Made In Michiana: Southwestern Michigan Fruit Buttery
It's a recipe that is five generations in the making.
“The recipe was handed down from my grandfather, to my dad, to me, to our four daughters and now to our grandchildren,” Founder of the Southwestern Michigan Fruit Buttery Joe Dickman said.
And in 2007, making fruit butter became a way of making a living for Joe Dickman and his wife, Paula.
“It was a long process because we were committed to doing it debt-free. That first jar of apple butter cost $20,000,” Southwestern Michigan Fruit Buttery Sales and Marketing Director Paula Dickman said.
But the cost was worth the risk. Today, Southwestern Michigan Fruit Butters are in stores all over the Midwest.
“We have 54 stores all the way from Detroit to Chicago, to down close to Indianapolis, to clear up in Manastee, Michigan, we have a lot of stores and we're growing every year, we grow a few more stores,” Joe Dickman said.
Last year alone, the Dickmans couldn't keep the 5,000 jars of fruit butter they hand-bottled on their shelves. And they say demand just keeps growing.
“It still surprises me, your phone call surprised me,” Paula Dickman said.
The ABC 57 morning team took a trip to the mom and pop shop that's headquartered in the Dickman's basement, and we got to test the product for ourselves.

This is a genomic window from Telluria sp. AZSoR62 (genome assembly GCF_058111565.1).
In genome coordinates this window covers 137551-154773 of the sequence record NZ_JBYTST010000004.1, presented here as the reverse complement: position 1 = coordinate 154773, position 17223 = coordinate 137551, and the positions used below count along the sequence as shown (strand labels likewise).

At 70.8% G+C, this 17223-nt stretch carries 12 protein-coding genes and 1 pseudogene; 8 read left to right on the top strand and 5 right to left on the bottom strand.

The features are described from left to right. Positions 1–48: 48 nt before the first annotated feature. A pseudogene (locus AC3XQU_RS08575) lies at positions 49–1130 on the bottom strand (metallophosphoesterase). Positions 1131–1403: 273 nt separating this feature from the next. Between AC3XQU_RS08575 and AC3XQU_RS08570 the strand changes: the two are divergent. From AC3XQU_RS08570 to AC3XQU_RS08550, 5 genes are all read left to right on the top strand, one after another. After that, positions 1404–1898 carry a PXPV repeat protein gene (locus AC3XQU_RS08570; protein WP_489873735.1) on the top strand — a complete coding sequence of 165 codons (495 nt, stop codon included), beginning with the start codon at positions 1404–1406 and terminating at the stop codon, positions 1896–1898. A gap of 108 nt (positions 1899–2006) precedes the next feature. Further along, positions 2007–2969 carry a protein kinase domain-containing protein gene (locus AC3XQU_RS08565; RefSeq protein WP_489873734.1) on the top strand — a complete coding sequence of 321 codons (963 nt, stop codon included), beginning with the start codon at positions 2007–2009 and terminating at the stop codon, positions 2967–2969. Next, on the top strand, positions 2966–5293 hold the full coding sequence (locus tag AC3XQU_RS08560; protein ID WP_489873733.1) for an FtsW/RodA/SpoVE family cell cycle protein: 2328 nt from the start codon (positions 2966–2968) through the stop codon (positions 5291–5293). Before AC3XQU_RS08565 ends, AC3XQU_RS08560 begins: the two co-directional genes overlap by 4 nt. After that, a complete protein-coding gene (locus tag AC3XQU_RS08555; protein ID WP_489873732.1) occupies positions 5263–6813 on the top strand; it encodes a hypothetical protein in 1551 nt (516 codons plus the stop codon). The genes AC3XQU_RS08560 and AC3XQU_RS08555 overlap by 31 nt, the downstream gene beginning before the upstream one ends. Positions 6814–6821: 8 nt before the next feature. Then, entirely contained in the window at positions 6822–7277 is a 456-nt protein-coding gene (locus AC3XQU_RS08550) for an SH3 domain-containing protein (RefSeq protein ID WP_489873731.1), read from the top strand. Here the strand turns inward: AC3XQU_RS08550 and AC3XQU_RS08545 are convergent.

Faithful customers tell the Dickmans they will use the five different flavored butters on everything, whether it's spread on a slice of toast, mixed into a salad dressing or used as a marinade for meat.
“People think of it as breakfast food. Put it on your toast and your pancakes and you can do that, but to cook with it, it really is a lot of fun,” Paula Dickman said.
Not only are these fruit butters tasty, they are also healthy.
“We endeavored to have all of our products under 10 grams of sugar per tablespoon. The AMA does set the threshold at ten grams of sugar or under are helpful to diabetics, therefore classified as diabetic friendly. Our product is also certified gluten-free, even our spices are certified gluten-free,” Joe Dickman said.
The best part for the Dickmans? Keeping the idea of a true mom and pop shop alive.
“The 55 stores that we are currently in are all mom and pops. They are all families that are trying to make a living just like we are,” Paula Dickman said.
Every part of the process from the ingredients, to the jars and labels, even product testing, is done right here in Michiana.
Next week we will continue our Made in Michiana series with a behind the scenes look from the Hoosier Tire plant in Plymouth, where they are rolling out some of the best tires in racing every day.